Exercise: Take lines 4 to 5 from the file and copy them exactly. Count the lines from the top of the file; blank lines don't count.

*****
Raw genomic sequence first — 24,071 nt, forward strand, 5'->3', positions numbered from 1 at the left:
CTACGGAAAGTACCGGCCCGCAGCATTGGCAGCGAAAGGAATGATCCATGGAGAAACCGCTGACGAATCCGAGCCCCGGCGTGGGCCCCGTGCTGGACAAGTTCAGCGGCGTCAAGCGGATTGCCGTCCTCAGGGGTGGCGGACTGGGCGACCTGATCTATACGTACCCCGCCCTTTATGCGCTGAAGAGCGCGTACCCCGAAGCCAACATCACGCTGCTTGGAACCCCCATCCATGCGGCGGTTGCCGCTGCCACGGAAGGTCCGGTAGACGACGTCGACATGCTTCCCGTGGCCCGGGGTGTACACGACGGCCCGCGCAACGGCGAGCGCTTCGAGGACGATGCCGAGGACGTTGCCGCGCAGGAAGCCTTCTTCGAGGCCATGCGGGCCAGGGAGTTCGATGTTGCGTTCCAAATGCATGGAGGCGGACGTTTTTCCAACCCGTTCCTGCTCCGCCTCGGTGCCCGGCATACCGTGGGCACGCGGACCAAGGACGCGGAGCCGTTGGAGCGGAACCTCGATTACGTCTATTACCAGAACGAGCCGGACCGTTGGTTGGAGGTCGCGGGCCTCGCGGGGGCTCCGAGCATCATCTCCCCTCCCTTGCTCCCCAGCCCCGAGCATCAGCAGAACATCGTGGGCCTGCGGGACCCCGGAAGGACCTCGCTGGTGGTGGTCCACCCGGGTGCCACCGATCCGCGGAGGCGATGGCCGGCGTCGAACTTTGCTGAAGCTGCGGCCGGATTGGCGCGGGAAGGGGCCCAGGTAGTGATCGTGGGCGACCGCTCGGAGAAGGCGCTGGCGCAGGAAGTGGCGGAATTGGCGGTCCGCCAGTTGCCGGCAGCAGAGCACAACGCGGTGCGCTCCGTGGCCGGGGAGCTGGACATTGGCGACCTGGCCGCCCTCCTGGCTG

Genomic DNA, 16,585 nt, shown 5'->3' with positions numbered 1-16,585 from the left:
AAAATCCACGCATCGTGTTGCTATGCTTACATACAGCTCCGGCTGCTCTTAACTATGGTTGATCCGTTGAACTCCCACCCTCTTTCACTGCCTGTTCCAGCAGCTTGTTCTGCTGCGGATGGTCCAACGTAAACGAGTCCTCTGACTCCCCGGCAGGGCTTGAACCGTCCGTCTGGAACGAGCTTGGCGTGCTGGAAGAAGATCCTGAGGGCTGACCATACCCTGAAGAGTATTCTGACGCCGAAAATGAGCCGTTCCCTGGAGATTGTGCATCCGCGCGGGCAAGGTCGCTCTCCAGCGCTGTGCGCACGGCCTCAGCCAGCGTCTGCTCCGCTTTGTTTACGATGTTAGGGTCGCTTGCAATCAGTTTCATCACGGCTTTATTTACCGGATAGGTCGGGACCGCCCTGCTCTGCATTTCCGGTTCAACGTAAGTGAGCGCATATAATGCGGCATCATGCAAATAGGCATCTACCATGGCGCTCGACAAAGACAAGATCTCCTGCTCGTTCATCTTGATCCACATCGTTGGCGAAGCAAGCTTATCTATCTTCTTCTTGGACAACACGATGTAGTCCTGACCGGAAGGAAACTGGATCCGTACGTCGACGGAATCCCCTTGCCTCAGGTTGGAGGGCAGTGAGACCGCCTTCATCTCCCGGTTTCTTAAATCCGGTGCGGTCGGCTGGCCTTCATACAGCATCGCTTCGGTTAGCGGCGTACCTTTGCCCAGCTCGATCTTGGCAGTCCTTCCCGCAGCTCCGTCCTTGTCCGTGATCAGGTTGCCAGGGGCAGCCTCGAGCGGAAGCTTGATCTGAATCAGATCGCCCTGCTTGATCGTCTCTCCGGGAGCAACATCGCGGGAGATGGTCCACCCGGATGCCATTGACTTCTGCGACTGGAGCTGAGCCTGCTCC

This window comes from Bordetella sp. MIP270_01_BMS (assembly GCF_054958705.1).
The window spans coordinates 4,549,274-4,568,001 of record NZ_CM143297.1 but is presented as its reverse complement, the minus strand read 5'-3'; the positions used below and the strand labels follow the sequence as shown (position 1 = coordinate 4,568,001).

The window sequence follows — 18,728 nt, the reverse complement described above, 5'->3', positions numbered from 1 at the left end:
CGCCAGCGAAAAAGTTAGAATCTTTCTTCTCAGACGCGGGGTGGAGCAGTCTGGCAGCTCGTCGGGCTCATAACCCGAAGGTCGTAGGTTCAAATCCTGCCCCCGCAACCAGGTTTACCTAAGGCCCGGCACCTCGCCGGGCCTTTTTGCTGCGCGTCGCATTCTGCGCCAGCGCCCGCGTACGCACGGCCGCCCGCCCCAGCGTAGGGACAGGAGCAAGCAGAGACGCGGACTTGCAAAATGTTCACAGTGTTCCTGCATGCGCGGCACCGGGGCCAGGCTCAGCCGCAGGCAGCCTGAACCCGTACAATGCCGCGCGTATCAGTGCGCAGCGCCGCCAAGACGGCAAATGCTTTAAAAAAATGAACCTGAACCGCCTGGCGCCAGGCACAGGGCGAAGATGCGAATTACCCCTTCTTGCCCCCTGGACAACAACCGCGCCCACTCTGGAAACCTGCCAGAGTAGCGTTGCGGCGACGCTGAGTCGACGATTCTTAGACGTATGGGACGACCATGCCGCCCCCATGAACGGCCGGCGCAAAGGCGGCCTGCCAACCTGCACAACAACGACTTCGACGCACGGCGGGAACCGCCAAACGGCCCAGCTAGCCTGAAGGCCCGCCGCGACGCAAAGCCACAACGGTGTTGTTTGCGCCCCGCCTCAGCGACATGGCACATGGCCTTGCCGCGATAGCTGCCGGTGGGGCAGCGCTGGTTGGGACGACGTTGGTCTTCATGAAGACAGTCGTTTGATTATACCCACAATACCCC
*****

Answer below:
AAAATCCACGCATCGTGTTGCTATGCTTACATACAGCTCCGGCTGCTCTTAACTATGGTTGATCCGTTGAACTCCCACCCTCTTTCACTGCCTGTTCCAGCAGCTTGTTCTGCTGCGGATGGTCCAACGTAAACGAGTCCTCTGACTCCCCGGCAGGGCTTGAACCGTCCGTCTGGAACGAGCTTGGCGTGCTGGAAGAAGATCCTGAGGGCTGACCATACCCTGAAGAGTATTCTGACGCCGAAAATGAGCCGTTCCCTGGAGATTGTGCATCCGCGCGGGCAAGGTCGCTCTCCAGCGCTGTGCGCACGGCCTCAGCCAGCGTCTGCTCCGCTTTGTTTACGATGTTAGGGTCGCTTGCAATCAGTTTCATCACGGCTTTATTTACCGGATAGGTCGGGACCGCCCTGCTCTGCATTTCCGGTTCAACGTAAGTGAGCGCATATAATGCGGCATCATGCAAATAGGCATCTACCATGGCGCTCGACAAAGACAAGATCTCCTGCTCGTTCATCTTGATCCACATCGTTGGCGAAGCAAGCTTATCTATCTTCTTCTTGGACAACACGATGTAGTCCTGACCGGAAGGAAACTGGATCCGTACGTCGACGGAATCCCCTTGCCTCAGGTTGGAGGGCAGTGAGACCGCCTTCATCTCCCGGTTTCTTAAATCCGGTGCGGTCGGCTGGCCTTCATACAGCATCGCTTCGGTTAGCGGCGTACCTTTGCCCAGCTCGATCTTGGCAGTCCTTCCCGCAGCTCCGTCCTTGTCCGTGATCAGGTTGCCAGGGGCAGCCTCGAGCGGAAGCTTGATCTGAATCAGATCGCCCTGCTTGATCGTCTCTCCGGGAGCAACATCGCGGGAGATGGTCCACCCGGATGCCATTGACTTCTGCGACTGGAGCTGAGCCTGCTCC

This window comes from Bordetella sp. MIP270_01_BMS (assembly GCF_054958705.1).